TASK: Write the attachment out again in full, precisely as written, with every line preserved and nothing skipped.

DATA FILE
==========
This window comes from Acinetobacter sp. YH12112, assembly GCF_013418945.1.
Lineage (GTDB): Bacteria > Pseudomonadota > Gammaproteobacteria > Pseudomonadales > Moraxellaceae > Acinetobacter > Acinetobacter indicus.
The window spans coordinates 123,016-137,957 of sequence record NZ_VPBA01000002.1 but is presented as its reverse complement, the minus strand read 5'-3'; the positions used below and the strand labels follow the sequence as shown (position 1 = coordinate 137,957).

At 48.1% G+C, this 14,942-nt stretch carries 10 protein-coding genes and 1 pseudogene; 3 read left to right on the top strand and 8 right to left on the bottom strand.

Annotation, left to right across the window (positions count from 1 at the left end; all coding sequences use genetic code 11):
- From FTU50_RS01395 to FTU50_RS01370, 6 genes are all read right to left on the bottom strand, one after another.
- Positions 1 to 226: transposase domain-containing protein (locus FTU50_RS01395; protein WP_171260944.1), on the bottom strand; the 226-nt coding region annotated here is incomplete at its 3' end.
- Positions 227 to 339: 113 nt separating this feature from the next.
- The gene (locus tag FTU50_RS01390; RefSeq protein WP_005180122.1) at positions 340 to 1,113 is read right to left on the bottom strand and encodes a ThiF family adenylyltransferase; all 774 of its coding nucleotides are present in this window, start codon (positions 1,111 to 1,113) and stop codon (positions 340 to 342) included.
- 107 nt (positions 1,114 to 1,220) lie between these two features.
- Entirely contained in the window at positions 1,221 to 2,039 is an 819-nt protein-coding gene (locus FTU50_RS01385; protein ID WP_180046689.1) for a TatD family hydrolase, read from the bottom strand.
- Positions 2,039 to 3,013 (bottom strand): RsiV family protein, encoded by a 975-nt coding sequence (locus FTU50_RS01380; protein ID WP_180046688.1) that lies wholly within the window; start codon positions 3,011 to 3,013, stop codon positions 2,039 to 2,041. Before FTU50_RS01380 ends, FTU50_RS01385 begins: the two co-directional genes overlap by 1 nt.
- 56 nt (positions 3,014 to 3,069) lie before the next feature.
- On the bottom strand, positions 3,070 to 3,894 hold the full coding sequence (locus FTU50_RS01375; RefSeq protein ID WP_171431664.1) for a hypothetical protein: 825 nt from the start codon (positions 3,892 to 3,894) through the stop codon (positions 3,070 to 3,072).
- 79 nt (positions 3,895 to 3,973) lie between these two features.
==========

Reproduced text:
This window comes from Acinetobacter sp. YH12112, assembly GCF_013418945.1.
Lineage (GTDB): Bacteria > Pseudomonadota > Gammaproteobacteria > Pseudomonadales > Moraxellaceae > Acinetobacter > Acinetobacter indicus.
The window spans coordinates 123,016-137,957 of sequence record NZ_VPBA01000002.1 but is presented as its reverse complement, the minus strand read 5'-3'; the positions used below and the strand labels follow the sequence as shown (position 1 = coordinate 137,957).

At 48.1% G+C, this 14,942-nt stretch carries 10 protein-coding genes and 1 pseudogene; 3 read left to right on the top strand and 8 right to left on the bottom strand.

Annotation, left to right across the window (positions count from 1 at the left end; all coding sequences use genetic code 11):
- From FTU50_RS01395 to FTU50_RS01370, 6 genes are all read right to left on the bottom strand, one after another.
- Positions 1 to 226: transposase domain-containing protein (locus FTU50_RS01395; protein WP_171260944.1), on the bottom strand; the 226-nt coding region annotated here is incomplete at its 3' end.
- Positions 227 to 339: 113 nt separating this feature from the next.
- The gene (locus tag FTU50_RS01390; RefSeq protein WP_005180122.1) at positions 340 to 1,113 is read right to left on the bottom strand and encodes a ThiF family adenylyltransferase; all 774 of its coding nucleotides are present in this window, start codon (positions 1,111 to 1,113) and stop codon (positions 340 to 342) included.
- 107 nt (positions 1,114 to 1,220) lie between these two features.
- Entirely contained in the window at positions 1,221 to 2,039 is an 819-nt protein-coding gene (locus FTU50_RS01385; protein ID WP_180046689.1) for a TatD family hydrolase, read from the bottom strand.
- Positions 2,039 to 3,013 (bottom strand): RsiV family protein, encoded by a 975-nt coding sequence (locus FTU50_RS01380; protein ID WP_180046688.1) that lies wholly within the window; start codon positions 3,011 to 3,013, stop codon positions 2,039 to 2,041. Before FTU50_RS01380 ends, FTU50_RS01385 begins: the two co-directional genes overlap by 1 nt.
- 56 nt (positions 3,014 to 3,069) lie before the next feature.
- On the bottom strand, positions 3,070 to 3,894 hold the full coding sequence (locus FTU50_RS01375; RefSeq protein ID WP_171431664.1) for a hypothetical protein: 825 nt from the start codon (positions 3,892 to 3,894) through the stop codon (positions 3,070 to 3,072).
- 79 nt (positions 3,895 to 3,973) lie between these two features.